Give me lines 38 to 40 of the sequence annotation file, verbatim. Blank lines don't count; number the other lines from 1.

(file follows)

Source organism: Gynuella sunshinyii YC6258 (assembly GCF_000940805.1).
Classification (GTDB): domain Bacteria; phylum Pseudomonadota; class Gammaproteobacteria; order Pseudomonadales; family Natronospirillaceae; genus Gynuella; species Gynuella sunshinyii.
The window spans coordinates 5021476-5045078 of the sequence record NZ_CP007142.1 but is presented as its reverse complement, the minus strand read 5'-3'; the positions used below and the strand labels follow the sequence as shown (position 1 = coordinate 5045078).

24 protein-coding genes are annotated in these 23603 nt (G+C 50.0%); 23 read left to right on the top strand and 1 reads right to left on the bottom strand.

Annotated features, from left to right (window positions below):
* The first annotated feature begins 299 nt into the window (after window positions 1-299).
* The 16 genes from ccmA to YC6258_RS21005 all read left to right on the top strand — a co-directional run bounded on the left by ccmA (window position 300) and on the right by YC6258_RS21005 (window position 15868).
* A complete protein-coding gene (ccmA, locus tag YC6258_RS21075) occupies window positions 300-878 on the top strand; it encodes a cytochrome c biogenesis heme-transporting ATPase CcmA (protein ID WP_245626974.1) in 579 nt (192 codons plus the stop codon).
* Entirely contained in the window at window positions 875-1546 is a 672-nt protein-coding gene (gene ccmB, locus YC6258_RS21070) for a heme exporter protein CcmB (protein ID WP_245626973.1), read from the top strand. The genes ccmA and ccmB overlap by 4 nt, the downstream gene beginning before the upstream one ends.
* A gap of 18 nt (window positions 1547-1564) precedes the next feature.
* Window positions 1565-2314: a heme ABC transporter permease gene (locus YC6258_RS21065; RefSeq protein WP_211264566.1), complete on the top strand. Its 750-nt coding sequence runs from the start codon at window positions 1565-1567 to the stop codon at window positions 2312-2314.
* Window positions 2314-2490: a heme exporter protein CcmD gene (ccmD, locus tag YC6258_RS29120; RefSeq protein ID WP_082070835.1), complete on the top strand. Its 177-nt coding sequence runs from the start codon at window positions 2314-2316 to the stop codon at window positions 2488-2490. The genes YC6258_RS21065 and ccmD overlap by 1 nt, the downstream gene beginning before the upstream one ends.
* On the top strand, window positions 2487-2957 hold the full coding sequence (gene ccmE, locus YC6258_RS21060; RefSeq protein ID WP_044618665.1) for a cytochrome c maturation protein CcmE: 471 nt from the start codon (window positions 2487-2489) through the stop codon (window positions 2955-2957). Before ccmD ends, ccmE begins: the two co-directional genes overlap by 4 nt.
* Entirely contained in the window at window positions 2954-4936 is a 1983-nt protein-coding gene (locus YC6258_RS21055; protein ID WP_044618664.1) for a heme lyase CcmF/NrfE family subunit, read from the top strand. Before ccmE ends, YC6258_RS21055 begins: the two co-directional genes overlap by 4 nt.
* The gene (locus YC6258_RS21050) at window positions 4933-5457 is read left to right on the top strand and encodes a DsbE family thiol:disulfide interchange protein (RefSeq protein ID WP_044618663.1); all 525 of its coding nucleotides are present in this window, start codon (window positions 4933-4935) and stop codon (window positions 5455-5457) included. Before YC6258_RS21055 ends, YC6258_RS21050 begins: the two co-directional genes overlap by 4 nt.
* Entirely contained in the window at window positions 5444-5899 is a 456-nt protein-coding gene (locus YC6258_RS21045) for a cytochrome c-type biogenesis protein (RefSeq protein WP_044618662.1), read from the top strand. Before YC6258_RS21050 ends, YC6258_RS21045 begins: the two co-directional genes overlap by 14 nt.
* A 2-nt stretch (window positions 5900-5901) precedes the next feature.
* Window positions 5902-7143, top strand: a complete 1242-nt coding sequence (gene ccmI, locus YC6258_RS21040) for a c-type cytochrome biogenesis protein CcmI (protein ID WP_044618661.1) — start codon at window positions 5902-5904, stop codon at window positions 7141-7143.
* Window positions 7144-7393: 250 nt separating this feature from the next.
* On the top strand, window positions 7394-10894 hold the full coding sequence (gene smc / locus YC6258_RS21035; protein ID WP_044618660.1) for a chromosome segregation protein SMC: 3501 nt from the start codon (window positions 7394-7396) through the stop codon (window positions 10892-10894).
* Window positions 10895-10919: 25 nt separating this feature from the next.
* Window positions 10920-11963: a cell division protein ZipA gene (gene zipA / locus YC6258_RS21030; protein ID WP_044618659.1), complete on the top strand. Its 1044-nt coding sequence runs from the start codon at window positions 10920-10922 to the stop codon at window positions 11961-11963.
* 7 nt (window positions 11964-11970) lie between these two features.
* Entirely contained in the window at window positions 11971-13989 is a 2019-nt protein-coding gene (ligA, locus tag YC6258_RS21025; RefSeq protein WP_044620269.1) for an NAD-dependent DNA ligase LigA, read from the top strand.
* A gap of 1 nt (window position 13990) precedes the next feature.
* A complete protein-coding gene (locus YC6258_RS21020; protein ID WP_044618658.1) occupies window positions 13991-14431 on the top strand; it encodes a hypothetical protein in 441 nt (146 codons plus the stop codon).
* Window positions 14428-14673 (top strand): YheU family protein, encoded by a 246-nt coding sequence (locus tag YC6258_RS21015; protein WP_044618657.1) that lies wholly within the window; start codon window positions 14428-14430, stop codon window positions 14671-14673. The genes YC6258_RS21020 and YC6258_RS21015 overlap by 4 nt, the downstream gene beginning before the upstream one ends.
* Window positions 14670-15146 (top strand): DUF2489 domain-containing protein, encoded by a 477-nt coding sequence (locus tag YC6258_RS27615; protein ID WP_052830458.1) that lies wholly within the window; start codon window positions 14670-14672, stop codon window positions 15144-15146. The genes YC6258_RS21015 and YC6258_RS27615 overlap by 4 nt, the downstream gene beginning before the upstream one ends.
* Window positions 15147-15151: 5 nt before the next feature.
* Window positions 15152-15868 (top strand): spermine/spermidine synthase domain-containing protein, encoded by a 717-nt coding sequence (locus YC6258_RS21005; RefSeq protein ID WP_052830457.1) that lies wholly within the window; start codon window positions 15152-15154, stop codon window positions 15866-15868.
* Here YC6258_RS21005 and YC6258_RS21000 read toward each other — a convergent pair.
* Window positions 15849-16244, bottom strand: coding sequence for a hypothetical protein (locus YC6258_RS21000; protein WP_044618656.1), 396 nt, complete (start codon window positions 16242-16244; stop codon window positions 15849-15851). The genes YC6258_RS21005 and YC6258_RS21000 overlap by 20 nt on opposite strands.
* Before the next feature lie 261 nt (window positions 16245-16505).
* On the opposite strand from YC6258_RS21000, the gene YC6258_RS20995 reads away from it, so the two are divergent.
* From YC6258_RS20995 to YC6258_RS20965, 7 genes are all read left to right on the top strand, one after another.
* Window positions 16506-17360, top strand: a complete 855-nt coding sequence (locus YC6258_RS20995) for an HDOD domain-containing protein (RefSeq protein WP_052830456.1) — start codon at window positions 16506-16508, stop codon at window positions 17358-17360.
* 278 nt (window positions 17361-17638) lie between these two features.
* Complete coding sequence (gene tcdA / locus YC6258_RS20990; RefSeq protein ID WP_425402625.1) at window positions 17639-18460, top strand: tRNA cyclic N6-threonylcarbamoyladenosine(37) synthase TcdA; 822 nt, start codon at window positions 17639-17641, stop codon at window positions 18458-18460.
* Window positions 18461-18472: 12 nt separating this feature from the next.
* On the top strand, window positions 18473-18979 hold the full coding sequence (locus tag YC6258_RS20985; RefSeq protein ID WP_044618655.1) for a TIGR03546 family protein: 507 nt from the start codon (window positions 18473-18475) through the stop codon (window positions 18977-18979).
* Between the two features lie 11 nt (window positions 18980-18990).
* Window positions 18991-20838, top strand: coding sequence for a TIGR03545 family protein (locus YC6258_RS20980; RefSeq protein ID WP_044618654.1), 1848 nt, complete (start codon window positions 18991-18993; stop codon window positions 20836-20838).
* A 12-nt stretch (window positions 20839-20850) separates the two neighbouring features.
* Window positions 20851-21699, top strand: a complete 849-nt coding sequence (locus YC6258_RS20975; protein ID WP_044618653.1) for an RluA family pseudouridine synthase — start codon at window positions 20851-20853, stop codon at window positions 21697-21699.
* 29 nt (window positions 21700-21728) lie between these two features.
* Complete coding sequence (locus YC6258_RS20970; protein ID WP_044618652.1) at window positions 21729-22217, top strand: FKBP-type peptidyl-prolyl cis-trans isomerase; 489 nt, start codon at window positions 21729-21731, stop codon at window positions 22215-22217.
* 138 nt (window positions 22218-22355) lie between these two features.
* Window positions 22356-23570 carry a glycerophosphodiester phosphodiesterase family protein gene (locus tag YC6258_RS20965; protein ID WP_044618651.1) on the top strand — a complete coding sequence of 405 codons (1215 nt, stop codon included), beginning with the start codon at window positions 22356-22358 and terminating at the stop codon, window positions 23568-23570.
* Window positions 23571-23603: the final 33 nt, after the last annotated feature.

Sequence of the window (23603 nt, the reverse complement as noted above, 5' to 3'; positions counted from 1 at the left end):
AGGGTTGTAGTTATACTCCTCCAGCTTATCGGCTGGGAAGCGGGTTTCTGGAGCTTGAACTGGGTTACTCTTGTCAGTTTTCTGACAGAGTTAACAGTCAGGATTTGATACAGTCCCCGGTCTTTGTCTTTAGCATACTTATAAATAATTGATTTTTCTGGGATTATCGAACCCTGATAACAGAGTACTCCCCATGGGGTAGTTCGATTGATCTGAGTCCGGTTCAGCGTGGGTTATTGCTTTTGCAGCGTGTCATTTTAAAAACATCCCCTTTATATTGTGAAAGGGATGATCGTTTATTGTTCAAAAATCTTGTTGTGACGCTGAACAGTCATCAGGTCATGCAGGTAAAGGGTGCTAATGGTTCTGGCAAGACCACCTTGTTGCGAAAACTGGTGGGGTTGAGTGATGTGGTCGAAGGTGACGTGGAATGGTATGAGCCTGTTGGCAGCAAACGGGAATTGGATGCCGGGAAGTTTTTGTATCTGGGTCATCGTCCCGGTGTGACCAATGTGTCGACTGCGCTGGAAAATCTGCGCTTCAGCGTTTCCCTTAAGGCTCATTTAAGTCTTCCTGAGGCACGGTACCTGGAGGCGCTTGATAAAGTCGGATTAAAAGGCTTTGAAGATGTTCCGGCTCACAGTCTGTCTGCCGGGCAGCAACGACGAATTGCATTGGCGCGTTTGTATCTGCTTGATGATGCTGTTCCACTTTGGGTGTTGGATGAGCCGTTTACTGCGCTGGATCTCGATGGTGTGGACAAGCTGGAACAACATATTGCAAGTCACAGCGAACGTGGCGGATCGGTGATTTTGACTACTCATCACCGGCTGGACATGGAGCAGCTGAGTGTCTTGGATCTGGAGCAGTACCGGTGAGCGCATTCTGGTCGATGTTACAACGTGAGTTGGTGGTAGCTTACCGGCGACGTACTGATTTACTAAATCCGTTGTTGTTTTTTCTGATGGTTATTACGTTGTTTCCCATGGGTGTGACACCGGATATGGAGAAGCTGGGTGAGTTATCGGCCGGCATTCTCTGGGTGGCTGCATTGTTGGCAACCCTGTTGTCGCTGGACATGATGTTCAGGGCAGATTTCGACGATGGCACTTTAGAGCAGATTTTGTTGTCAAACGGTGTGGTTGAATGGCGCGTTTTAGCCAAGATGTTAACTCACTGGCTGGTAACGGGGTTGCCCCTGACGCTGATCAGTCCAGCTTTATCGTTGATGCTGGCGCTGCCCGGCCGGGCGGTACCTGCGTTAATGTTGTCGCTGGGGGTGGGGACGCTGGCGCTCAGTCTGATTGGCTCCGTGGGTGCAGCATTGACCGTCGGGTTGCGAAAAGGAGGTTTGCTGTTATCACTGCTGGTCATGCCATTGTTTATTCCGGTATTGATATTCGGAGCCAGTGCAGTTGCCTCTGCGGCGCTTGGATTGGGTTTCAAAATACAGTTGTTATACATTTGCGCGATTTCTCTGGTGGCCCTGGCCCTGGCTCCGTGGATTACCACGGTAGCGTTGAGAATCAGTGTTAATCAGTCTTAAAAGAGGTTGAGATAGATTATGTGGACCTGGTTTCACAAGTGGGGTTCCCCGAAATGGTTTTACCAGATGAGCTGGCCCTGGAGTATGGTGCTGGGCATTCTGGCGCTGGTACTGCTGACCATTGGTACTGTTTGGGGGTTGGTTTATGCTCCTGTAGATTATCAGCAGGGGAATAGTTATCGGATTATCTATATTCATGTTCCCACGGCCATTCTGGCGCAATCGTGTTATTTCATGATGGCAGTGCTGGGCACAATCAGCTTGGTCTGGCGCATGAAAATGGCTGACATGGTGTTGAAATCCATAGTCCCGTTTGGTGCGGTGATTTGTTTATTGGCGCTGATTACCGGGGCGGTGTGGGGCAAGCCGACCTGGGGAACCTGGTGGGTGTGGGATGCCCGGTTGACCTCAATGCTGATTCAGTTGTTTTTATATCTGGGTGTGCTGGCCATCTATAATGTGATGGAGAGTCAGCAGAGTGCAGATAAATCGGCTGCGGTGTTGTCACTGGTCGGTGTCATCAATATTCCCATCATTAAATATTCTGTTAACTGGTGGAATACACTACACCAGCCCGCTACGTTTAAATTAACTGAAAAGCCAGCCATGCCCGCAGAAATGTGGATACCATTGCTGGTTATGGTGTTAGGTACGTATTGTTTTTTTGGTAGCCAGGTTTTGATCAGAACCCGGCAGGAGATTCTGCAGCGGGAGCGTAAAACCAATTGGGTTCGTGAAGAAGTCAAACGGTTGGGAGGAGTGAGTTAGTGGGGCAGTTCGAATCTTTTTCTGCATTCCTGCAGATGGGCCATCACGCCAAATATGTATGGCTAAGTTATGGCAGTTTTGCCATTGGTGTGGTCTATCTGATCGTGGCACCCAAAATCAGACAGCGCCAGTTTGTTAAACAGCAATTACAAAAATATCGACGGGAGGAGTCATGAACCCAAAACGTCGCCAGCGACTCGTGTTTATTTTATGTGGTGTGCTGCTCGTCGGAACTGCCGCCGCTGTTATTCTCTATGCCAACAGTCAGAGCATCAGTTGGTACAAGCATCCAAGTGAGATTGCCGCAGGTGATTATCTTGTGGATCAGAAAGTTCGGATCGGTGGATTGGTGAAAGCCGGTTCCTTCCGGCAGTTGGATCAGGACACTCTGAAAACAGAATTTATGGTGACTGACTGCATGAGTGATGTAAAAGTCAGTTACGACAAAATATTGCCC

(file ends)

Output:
* Complete coding sequence (gene tcdA / locus YC6258_RS20990; RefSeq protein ID WP_425402625.1) at window positions 17639-18460, top strand: tRNA cyclic N6-threonylcarbamoyladenosine(37) synthase TcdA; 822 nt, start codon at window positions 17639-17641, stop codon at window positions 18458-18460.
* Window positions 18461-18472: 12 nt separating this feature from the next.
* On the top strand, window positions 18473-18979 hold the full coding sequence (locus tag YC6258_RS20985; RefSeq protein ID WP_044618655.1) for a TIGR03546 family protein: 507 nt from the start codon (window positions 18473-18475) through the stop codon (window positions 18977-18979).